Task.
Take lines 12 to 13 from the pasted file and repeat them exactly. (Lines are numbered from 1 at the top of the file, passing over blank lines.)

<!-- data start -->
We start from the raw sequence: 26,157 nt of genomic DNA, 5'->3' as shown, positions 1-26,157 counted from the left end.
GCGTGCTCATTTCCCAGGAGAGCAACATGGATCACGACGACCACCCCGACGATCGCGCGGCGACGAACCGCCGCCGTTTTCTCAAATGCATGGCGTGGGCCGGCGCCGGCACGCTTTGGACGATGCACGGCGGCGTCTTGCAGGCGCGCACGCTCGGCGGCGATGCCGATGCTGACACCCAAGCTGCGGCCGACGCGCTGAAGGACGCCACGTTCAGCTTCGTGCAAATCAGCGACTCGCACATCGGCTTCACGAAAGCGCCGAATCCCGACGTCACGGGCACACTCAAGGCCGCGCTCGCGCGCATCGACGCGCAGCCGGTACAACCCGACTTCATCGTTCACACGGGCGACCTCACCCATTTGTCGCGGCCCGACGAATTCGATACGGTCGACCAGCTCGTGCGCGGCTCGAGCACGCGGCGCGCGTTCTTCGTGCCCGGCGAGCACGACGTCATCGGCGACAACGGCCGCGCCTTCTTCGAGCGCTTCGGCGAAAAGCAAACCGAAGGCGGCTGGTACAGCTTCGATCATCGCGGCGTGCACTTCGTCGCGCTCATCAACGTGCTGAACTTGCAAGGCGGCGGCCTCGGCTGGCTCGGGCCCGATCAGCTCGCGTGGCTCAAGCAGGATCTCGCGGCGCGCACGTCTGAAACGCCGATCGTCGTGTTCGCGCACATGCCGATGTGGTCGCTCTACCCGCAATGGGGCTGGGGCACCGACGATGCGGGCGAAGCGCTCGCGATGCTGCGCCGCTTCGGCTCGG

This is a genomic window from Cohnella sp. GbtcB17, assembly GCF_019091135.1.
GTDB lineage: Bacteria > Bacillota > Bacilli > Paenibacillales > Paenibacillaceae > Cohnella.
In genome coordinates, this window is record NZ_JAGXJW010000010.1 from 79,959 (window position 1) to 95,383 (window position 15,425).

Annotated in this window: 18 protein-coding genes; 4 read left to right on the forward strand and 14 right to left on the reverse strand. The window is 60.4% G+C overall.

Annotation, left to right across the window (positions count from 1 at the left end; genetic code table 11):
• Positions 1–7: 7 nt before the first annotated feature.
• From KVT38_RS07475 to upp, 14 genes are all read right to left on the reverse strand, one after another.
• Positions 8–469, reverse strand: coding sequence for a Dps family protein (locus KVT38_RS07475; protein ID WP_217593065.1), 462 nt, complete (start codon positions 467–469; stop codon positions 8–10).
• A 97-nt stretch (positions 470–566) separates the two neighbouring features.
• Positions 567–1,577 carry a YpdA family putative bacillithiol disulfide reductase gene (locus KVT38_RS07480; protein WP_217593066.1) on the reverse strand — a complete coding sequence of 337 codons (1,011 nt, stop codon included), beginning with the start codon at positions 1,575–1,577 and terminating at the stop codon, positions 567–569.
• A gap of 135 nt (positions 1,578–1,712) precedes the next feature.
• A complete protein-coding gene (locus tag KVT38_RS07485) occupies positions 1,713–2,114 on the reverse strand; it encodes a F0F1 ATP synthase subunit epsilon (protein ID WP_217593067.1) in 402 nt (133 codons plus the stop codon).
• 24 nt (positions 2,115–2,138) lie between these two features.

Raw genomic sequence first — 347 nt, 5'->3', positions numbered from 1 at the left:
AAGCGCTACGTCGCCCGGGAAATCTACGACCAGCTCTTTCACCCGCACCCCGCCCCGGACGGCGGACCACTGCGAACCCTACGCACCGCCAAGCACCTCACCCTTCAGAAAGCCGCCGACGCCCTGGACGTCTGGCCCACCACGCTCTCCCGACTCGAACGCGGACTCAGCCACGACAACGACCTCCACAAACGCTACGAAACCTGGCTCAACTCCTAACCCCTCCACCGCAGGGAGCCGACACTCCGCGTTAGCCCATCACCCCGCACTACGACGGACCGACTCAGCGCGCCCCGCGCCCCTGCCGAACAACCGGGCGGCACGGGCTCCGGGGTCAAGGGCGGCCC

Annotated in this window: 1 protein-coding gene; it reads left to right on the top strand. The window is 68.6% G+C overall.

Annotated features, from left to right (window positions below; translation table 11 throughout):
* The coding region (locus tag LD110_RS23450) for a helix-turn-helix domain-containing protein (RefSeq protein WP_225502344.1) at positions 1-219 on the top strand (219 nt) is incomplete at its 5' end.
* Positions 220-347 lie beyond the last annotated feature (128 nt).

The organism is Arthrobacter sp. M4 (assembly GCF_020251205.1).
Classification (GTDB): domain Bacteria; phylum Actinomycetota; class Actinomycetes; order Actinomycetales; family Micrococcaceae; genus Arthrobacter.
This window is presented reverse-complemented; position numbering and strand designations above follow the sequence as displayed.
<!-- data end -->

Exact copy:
• Positions 567–1,577 carry a YpdA family putative bacillithiol disulfide reductase gene (locus KVT38_RS07480; protein WP_217593066.1) on the reverse strand — a complete coding sequence of 337 codons (1,011 nt, stop codon included), beginning with the start codon at positions 1,575–1,577 and terminating at the stop codon, positions 567–569.
• A gap of 135 nt (positions 1,578–1,712) precedes the next feature.